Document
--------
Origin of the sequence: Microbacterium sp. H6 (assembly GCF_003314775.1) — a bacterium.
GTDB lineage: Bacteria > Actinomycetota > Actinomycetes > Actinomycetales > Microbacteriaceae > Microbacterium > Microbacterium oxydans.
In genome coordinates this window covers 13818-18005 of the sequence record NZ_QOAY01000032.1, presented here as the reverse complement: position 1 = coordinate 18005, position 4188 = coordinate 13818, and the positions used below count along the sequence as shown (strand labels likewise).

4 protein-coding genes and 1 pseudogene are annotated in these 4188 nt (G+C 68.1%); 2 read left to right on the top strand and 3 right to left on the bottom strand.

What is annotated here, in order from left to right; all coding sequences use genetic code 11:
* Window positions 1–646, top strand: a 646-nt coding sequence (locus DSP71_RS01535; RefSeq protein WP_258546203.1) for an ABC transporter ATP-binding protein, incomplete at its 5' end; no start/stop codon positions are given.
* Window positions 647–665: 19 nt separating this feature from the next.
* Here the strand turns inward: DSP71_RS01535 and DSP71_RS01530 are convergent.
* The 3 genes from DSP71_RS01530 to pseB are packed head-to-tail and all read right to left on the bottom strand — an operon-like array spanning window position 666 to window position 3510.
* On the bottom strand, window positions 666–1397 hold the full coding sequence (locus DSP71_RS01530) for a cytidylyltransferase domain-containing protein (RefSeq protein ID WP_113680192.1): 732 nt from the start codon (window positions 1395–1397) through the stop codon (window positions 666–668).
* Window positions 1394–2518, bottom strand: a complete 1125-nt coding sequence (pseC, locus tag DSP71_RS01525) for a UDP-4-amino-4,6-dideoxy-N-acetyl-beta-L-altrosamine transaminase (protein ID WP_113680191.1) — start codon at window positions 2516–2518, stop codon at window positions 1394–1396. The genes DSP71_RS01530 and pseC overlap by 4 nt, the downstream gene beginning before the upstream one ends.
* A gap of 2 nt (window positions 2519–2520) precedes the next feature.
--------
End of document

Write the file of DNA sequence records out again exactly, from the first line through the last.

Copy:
Origin of the sequence: Microbacterium sp. H6 (assembly GCF_003314775.1) — a bacterium.
GTDB lineage: Bacteria > Actinomycetota > Actinomycetes > Actinomycetales > Microbacteriaceae > Microbacterium > Microbacterium oxydans.
In genome coordinates this window covers 13818-18005 of the sequence record NZ_QOAY01000032.1, presented here as the reverse complement: position 1 = coordinate 18005, position 4188 = coordinate 13818, and the positions used below count along the sequence as shown (strand labels likewise).

4 protein-coding genes and 1 pseudogene are annotated in these 4188 nt (G+C 68.1%); 2 read left to right on the top strand and 3 right to left on the bottom strand.

What is annotated here, in order from left to right; all coding sequences use genetic code 11:
* Window positions 1–646, top strand: a 646-nt coding sequence (locus DSP71_RS01535; RefSeq protein WP_258546203.1) for an ABC transporter ATP-binding protein, incomplete at its 5' end; no start/stop codon positions are given.
* Window positions 647–665: 19 nt separating this feature from the next.
* Here the strand turns inward: DSP71_RS01535 and DSP71_RS01530 are convergent.
* The 3 genes from DSP71_RS01530 to pseB are packed head-to-tail and all read right to left on the bottom strand — an operon-like array spanning window position 666 to window position 3510.
* On the bottom strand, window positions 666–1397 hold the full coding sequence (locus DSP71_RS01530) for a cytidylyltransferase domain-containing protein (RefSeq protein ID WP_113680192.1): 732 nt from the start codon (window positions 1395–1397) through the stop codon (window positions 666–668).
* Window positions 1394–2518, bottom strand: a complete 1125-nt coding sequence (pseC, locus tag DSP71_RS01525) for a UDP-4-amino-4,6-dideoxy-N-acetyl-beta-L-altrosamine transaminase (protein ID WP_113680191.1) — start codon at window positions 2516–2518, stop codon at window positions 1394–1396. The genes DSP71_RS01530 and pseC overlap by 4 nt, the downstream gene beginning before the upstream one ends.
* A gap of 2 nt (window positions 2519–2520) precedes the next feature.